Qinghai-Tibet Railway. The construction will
connect the Tibetan capital of Lhasa to Xigaze,
Tibet's second largest city. The extension, in
the southwestern part of the autonomous region,
will create a 253-km railway line. The work will
take four years, with a budget of 13.3 billion
yuan ($1.98 billion), Zhang Ping, head of the
National Reform and Development Commission, said at Lhasa.

It further reported: "The extension from Lhasa to
Xigaze is the first extension of the
Qinghai-Tibet Railway, which opened in July 2006.
The new section will pass through five counties
and over the 90-km long Yarlung Zangbo Grand
Canyon, to reach Xigaze, a city with a history of
more than 600 years and the traditional seat of
the Panchen Lamas. "It will play a vital role in
boosting tourism in the southwestern part of
Tibet and promoting the rational use of resources
along the line," Liu Zhijun, Minister of
Railways, said at a conference. The extended rail
line will be a single line with a speed of 120 km
per hour. Nearly half of the line, or 115 km,
will be laid in tunnels or on bridges. "Laying
rail tracks in tunnels in the mountains can avoid
passing through the fragile natural reserves in
Tibet," Wang Mengshu, a railway tunnel expert and
member of the Chinese Academy of Engineering, told China Daily

It added: "A news release from the Ministry of
Railways said that the extension line avoids four
natural reserves in the area. In addition, using
tunnels can help reduce damage to the railway by
earthquakes, since Tibet is prone to earthquakes,
Wang said. "But the tunnels will add to the
difficulty of construction, as it will be
impossible to lay the tracks as fast as in the
previous construction of the Qinghai-Tibet
Railway, which was built on top of permafrost,"
he said. The Qinghai-Tibet Railway is the world's
highest railway. Some 960 km of its tracks are
located 4,000 meters above sea level. About 550
km of the tracks run on frozen earth, the longest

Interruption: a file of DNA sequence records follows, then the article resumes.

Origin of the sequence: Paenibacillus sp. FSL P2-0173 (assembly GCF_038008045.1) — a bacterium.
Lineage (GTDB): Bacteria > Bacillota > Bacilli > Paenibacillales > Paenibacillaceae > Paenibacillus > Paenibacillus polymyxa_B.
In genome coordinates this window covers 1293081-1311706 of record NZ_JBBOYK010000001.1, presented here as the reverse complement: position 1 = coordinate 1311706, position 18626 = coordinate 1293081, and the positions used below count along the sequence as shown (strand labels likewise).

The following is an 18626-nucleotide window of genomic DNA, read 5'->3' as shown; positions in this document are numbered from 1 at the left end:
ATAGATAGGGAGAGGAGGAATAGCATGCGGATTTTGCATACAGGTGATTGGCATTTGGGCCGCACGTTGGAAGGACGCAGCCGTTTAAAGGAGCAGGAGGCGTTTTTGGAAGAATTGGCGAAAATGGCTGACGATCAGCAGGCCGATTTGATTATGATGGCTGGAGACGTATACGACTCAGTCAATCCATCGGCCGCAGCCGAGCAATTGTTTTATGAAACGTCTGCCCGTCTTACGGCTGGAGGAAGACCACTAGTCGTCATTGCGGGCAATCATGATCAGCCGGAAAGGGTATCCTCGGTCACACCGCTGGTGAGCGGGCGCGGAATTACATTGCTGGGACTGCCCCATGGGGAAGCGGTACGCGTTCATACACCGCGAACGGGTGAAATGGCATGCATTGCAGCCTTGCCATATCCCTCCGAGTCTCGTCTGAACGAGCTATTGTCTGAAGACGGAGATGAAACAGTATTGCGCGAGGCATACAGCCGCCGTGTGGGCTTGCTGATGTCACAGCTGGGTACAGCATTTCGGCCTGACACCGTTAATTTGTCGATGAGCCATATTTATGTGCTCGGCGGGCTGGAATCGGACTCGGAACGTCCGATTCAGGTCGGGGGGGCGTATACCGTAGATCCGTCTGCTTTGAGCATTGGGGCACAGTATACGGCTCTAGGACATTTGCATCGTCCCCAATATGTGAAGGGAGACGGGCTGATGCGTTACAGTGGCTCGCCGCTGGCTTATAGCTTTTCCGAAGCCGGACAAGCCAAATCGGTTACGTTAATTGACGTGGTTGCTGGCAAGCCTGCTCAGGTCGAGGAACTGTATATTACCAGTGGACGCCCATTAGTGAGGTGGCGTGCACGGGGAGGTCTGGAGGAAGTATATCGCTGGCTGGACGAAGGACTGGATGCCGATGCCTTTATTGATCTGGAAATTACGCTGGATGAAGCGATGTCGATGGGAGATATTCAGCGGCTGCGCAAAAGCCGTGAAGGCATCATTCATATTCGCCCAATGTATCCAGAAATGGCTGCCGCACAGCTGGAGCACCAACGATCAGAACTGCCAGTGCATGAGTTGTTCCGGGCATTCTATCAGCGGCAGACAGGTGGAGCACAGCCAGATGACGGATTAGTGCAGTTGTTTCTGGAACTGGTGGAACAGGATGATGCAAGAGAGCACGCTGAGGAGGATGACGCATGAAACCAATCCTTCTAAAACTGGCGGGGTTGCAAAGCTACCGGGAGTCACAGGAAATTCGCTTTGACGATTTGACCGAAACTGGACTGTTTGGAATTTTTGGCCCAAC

of any of the world's plateau railways. The
Qinghai-Tibet Railway's first section from
Xining, capital of Qinghai province, to Golmud of
Qinghai was completed and opened to traffic in
1984. Its second section from Golmud to Lhasa
started construction in 2001 and opened to traffic in 2006.

It added further: "A spokesman with the Ministry
of Railways said that the future railway network
in Tibet will have a "Y" shape, with two
extensions planned. In addition to the extension
from Lhasa to Xigaze, the other is from Lhasa to
Nyingchi in the southeastern part of Tibet.
Previous media reports said construction will
begin in 2013 at the earliest. Xigaze city is the
administrative center of the Tibetan prefecture
of the same name, a 182,000-sq-km area that
neighbors India, Nepal and Bhutan. It is also
famous for Qomolangma (known as Mount Everest in
the West), which rises up from it."

Former Nepalese Deputy Prime Minister and
Minister for Foreign Affairs, Mr. Khadga Prasad
Oli, had indicated that the Government of Nepal
would undertake a feasibility study on a possible
railway link from Xigaze to Panchkhal of Kavre or
Trishuli of Rasuwa. He said that the Government
was thinking of developing Panchkhal or Trishuli
as a special economic zone and added, "I am
optimistic that the railway line will link Nepal via Kerung."

Only when the new line reaches Xigaze are the
Chinese expected to take up the question of its
further extension to Nepal’s border and possibly
from there to Kathmandu. This could materialize only by about 2020.